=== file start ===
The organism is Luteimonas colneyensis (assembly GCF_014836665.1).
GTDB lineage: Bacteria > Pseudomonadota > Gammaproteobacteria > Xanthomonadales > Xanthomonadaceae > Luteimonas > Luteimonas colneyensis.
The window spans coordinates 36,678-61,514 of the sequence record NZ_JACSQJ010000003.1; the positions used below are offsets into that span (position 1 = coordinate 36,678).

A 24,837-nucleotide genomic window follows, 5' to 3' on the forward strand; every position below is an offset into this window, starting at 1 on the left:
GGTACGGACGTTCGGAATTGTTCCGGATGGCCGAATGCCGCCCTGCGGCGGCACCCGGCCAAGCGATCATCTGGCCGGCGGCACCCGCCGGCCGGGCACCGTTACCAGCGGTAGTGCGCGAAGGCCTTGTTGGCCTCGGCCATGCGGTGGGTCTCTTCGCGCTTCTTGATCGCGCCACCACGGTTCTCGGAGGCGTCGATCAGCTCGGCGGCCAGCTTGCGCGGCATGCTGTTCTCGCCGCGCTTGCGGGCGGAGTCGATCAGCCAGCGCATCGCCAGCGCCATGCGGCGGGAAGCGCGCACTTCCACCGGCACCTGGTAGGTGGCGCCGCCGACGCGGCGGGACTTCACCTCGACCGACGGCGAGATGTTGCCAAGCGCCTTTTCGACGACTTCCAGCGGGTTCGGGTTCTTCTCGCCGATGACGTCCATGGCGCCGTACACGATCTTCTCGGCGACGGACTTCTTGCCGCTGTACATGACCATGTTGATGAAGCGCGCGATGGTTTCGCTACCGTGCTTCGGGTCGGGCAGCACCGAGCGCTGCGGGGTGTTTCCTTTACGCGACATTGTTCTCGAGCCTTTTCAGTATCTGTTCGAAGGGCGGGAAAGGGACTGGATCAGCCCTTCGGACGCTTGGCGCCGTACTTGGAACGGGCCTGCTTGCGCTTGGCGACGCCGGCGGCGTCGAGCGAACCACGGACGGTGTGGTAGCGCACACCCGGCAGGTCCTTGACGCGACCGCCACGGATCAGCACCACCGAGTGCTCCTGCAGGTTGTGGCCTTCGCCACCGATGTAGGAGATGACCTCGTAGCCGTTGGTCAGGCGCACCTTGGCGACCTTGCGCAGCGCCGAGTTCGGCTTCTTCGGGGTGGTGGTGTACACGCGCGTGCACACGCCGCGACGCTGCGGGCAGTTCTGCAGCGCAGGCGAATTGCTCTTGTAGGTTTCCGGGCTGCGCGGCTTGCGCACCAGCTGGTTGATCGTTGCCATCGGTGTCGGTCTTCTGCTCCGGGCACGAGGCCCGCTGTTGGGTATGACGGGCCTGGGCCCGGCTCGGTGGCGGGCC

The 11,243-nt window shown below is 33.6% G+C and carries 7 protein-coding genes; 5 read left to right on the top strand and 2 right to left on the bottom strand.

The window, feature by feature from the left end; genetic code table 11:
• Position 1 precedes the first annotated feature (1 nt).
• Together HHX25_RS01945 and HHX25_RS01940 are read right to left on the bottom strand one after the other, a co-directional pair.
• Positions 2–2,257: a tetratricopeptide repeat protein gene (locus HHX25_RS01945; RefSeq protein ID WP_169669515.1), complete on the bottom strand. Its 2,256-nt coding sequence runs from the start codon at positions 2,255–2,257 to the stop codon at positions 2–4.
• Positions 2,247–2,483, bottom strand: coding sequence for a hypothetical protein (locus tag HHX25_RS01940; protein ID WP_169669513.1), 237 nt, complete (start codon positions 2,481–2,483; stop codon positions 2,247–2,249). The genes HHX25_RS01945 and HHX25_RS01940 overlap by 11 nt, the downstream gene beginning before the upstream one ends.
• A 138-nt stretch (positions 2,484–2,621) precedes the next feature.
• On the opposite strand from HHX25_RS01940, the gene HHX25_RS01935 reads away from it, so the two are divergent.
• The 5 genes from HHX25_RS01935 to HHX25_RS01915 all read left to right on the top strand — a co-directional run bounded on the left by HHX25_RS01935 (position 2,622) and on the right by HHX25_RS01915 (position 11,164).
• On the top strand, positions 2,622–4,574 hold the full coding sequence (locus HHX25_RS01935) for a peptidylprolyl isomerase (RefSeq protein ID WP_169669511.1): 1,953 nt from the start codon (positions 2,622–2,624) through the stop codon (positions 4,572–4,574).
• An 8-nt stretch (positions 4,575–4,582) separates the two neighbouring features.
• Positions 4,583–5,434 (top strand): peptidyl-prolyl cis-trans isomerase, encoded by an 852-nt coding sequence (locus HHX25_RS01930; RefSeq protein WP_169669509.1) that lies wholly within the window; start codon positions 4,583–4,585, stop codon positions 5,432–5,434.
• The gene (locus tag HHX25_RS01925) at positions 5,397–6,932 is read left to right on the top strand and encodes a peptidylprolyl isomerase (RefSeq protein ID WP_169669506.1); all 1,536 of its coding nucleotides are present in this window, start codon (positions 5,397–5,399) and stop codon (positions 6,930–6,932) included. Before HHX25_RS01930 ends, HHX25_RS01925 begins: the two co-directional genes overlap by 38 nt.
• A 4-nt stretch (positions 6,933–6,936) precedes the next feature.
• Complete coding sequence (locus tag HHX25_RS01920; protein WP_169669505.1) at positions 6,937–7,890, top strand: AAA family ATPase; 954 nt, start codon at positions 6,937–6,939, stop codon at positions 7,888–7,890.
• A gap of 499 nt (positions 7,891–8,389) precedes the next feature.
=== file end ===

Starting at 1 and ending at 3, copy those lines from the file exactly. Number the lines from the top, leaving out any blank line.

The organism is Luteimonas colneyensis (assembly GCF_014836665.1).
GTDB lineage: Bacteria > Pseudomonadota > Gammaproteobacteria > Xanthomonadales > Xanthomonadaceae > Luteimonas > Luteimonas colneyensis.
The window spans coordinates 36,678-61,514 of the sequence record NZ_JACSQJ010000003.1; the positions used below are offsets into that span (position 1 = coordinate 36,678).